In 2004, after much media pressure, child actress and fashion designer Mary-Kate Olson admitted to an eating disorder treatment center just before her 18th birthday. Friends, family and fans had been concerned for many months as she lost weight and struggled with her health. Mary-Kate went to treatment after loved ones conducted an intervention. She knows now the importance of reaching out for help and being honest.
When talking about bulimia facts or any other eating disorder, there is a common misconception that such conditions are exclusive to women. While the majority of people with bulimia are female, there are a significant number of suffering men as well. It is estimated that 10% of people who suffer from bulimia are men. The condition is far from gender specific. The bad news is that while men are less likely to develop bulimic behaviors than women, it is also much less likely for them to get diagnosed and seek help. This can pose dangerous threats to their health without anyone noticing.
Russell Brand also started binge-eating and vomiting at the very early age of 11. Sharon Osbourne blamed her low self-esteem for the fact that she had failed to stop bulimic behaviors even after 35 years of living with the disorder.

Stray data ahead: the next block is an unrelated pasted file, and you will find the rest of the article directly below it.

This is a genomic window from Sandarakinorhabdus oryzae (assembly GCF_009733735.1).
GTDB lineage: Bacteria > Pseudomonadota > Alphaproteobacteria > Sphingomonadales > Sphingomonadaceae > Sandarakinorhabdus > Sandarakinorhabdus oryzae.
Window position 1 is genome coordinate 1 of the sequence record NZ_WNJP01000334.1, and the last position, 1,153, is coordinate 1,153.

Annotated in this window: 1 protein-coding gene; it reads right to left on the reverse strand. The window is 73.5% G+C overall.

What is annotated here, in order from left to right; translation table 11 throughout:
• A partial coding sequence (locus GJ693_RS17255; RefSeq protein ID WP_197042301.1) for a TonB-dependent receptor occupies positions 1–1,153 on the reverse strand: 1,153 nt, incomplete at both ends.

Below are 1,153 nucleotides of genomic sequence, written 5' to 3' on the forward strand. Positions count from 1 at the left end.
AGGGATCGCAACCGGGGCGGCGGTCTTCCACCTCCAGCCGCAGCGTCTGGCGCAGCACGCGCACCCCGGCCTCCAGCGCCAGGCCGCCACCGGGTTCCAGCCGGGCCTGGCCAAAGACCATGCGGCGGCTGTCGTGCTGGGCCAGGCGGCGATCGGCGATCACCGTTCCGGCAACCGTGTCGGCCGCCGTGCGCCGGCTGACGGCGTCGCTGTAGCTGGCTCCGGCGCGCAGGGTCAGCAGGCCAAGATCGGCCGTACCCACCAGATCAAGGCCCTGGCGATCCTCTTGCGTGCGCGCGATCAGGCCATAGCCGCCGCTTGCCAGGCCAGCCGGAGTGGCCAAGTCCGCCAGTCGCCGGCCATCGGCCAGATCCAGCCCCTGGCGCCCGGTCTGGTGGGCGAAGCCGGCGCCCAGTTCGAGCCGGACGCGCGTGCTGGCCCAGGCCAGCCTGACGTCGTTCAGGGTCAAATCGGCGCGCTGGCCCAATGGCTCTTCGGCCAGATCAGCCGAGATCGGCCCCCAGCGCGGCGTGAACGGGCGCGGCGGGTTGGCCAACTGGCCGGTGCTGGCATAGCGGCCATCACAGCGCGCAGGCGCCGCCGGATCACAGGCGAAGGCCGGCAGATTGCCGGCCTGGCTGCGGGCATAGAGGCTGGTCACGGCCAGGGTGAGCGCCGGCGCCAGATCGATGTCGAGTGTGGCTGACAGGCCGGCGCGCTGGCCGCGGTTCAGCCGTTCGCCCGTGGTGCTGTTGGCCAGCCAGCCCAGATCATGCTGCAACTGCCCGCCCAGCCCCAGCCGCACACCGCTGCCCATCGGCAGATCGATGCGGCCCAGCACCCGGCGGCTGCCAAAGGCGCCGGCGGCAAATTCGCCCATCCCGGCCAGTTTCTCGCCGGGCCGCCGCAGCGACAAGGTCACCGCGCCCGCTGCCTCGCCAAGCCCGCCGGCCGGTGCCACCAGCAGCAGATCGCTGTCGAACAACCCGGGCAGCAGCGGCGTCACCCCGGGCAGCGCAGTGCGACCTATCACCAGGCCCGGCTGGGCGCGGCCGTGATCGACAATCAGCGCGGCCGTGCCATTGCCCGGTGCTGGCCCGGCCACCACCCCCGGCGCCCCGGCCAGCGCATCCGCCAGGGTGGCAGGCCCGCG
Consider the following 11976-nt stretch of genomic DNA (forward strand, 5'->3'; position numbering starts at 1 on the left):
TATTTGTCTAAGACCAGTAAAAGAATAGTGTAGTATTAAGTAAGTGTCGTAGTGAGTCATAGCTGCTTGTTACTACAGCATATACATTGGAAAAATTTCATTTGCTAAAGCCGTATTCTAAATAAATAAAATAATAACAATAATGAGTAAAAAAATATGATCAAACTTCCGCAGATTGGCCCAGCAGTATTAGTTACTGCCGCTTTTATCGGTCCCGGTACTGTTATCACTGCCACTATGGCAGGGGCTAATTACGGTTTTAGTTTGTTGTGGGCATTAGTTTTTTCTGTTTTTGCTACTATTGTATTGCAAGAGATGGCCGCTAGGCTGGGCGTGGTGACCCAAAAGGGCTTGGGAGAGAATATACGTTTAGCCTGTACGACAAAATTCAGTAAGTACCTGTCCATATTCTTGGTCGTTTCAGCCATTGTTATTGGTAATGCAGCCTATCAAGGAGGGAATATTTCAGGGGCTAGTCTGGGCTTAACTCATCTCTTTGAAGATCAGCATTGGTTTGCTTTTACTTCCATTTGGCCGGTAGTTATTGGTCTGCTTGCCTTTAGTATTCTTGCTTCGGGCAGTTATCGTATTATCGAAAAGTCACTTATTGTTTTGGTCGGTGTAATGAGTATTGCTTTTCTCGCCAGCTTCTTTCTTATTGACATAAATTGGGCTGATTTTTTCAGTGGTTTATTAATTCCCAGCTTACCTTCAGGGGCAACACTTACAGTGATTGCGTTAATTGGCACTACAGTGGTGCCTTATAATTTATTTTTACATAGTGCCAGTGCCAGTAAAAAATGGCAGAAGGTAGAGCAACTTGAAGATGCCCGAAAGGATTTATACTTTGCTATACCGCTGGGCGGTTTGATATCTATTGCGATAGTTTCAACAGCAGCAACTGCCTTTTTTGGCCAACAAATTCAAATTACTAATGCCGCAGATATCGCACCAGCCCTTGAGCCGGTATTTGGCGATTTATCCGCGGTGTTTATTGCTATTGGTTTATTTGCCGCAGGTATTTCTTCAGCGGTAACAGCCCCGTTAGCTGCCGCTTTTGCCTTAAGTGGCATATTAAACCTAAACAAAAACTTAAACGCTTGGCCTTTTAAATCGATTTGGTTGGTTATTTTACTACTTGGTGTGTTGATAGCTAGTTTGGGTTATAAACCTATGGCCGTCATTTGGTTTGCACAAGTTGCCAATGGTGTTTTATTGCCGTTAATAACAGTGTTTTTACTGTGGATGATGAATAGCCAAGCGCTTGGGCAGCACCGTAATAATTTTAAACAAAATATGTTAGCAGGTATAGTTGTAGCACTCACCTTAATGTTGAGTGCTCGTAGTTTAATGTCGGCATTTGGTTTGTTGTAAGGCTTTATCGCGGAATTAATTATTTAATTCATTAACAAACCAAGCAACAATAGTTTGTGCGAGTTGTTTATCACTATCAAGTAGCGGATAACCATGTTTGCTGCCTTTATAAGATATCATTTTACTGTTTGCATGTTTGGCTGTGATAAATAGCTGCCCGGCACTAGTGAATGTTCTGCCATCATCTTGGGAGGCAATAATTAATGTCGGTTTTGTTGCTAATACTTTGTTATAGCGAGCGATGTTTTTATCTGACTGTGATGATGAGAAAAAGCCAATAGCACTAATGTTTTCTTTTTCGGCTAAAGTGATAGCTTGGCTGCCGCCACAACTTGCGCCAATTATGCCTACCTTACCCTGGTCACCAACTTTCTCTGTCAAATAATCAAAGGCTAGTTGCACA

Some other celebrities eating disorders champions with their stories are:
Paula Abdul – In an interview in 1995 Paula Abdul discussed fighting bulimia for 17 years. She also talked about receiving extensive therapy for her eating disorder. Paula has extended herself publicly to drive awareness to eating disorders and recovery. Her celebrity eating disorder experience has been used to help others. Paula continues to be a champion for eating disorder recovery and as a highly accomplished entertainer, singer and dancer she continues to succeed in her own recovery.
Demi Lovato – Love is Louder Than the Pressure to be Perfect is a campaign Demi Lovato refers to in her “Seventeen” article were she discusses her Celebrity Eating Disorder. It is noted in this article that her eating disorder started in childhood and progressed into adulthood. Her courage not only to seek help, but also to discuss her eating disorder publicly helps so many to continue to reach for the potential for their own recovery.